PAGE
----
Recent and ongoing meteorological events – particularly in the Vancouver area – are timely instances of extreme weather such as unprecedented rainfall, tidal surges and wind microbursts becoming more common.
Although many storm events are considered geographically seasonal – such as those in the Tropics – the global supply chain as a whole must take adequate steps to prepare for isolated severe weather events. Typically, wind strength is most ferocious in coastal areas. However, it is often the surge and flood risk that can cause greater problems, both on the coastline and further inland.
The incident data compiled by mutual insurance and related risk management services provider TT Club illustrates that the traditionally wetter summer months in the northern hemisphere are when cargo is at greater risk. Extreme flooding across broad swathes of continental Europe during July and August 2021 corroborate this as an emerging (or emerged) risk. Further, recent months have seen extraordinary volumes of rainfall over short periods in various parts of the globe, resulting in flash flooding and causing significant damage.
“The associated losses of such incidents can be far reaching – water is unforgiving and has the capability to penetrate and cause significant damage,” said Peregrine Storrs-Fox, TT Club’s Risk Management Director. “Flood water is inevitably dirty, increasing damage and in many instances creating health challenging situations. Extreme weather events can be challenging to predict but operators of warehouses, terminals and port areas need to keep ‘fresh’ their assessment of the changing risk profile in relation to climate experience.”
TT notes that understanding of meteorological trends – particularly in light of global warming – is doubtless advancing. The capability to monitor, record and predict weather patterns will continue to develop. This understanding will not physically protect property, equipment and operations but, when utilised as an integral component of thorough risk assessment, it should inform operational decision-making.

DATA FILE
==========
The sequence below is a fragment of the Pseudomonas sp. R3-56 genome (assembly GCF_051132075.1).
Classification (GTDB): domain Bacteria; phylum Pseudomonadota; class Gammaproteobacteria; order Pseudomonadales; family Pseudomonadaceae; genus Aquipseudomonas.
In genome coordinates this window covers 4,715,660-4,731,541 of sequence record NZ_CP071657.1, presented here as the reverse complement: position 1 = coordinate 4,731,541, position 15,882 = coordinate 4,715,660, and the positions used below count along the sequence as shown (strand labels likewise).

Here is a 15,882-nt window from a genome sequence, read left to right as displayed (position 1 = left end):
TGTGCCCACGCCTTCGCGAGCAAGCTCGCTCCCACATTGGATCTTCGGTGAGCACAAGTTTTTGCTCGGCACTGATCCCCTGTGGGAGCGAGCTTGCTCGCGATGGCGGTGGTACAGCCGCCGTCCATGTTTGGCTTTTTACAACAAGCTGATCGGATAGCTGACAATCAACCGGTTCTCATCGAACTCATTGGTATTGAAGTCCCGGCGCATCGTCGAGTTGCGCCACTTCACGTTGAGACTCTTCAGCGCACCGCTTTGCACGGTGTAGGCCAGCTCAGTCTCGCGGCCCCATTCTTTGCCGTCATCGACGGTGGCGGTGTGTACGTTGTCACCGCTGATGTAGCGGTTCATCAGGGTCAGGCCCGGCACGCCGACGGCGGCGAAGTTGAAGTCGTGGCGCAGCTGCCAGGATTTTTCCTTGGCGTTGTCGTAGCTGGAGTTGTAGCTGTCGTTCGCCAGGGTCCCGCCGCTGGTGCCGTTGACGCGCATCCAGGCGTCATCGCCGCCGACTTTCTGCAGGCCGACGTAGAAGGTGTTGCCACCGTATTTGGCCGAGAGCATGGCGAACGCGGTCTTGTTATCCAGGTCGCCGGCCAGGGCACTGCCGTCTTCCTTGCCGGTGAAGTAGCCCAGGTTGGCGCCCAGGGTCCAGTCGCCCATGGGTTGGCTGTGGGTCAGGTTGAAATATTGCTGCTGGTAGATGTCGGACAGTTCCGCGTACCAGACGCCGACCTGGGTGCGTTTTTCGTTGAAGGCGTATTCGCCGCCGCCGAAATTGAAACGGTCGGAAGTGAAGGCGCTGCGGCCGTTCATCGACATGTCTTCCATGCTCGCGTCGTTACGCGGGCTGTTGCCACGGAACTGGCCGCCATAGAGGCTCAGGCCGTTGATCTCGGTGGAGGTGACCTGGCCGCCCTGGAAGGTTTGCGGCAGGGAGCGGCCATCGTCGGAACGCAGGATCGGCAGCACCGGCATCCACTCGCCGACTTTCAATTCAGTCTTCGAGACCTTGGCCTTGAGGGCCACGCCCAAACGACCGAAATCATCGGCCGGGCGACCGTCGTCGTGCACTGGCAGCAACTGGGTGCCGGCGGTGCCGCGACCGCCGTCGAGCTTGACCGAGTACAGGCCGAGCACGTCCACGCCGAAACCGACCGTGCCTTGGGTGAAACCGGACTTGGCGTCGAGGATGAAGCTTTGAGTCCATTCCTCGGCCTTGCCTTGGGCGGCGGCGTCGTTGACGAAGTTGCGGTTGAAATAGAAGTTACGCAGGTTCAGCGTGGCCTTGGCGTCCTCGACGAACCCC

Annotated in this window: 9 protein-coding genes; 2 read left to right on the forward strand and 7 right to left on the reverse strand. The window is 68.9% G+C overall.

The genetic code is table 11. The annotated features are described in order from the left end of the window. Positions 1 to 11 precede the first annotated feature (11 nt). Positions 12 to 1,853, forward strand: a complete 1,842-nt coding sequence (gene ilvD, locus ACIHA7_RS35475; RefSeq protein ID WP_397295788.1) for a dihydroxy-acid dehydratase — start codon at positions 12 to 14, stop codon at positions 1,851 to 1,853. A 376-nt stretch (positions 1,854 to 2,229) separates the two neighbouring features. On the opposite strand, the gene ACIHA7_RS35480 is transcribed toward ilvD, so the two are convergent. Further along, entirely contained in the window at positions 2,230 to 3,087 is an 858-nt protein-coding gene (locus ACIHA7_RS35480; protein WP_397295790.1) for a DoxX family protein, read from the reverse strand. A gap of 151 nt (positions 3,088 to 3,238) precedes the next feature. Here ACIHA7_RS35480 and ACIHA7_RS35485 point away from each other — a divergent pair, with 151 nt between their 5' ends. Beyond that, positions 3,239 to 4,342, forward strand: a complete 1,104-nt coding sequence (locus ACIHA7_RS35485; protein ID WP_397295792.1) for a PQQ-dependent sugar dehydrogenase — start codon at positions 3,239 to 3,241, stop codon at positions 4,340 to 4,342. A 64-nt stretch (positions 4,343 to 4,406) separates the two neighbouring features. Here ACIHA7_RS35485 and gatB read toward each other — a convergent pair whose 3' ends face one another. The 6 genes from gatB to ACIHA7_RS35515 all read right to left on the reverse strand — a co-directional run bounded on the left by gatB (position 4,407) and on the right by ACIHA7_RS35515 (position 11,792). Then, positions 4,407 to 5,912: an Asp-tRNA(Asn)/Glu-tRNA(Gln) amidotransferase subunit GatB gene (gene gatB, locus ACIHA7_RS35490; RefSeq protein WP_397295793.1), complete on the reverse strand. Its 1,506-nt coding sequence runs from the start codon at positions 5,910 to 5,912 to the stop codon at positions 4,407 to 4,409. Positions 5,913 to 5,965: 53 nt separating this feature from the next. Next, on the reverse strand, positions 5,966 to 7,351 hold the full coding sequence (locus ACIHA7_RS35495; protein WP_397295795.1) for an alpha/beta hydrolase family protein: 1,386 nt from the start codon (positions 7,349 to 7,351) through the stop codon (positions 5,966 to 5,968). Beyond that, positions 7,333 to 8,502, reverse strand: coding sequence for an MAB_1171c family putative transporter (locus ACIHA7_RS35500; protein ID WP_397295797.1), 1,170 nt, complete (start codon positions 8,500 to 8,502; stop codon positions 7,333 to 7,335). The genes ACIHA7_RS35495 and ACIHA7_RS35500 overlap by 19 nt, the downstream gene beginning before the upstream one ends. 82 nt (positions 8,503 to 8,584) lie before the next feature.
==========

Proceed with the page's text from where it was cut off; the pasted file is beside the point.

The insurer’s analysis has also found that 65% of cargo damage incidents are attributable in part to the way that goods are packed within a container or cargo transport unit (CTU). That data for 2020 suggests 25% of wet cargo damage was caused by water ingress to the CTU through pre-existing damage that probably should have been identified as part of the cargo packing process. Many claims therefore can be avoided with a robust pre-loading condition checking procedure and correct packing processes.
The CTU Code and the more recent ‘CTU Code – a quick guide’ and its complementary Container Packing Checklist published by the Cargo Integrity Group, provide invaluable guidance for actors in the supply chain to mitigate such risks.
“Climatic change is a fact of life as such risk assessment exercises by supply chain stakeholders must necessarily take account of extreme weather events, as unpredictable as they may be,” concluded Storrs-Fox. “However, sensible operational measures and the employment of best practice procedures pertinent to individual organisations’ functions will go a long way towards avoiding disastrous consequences when the next rainstorm hits.”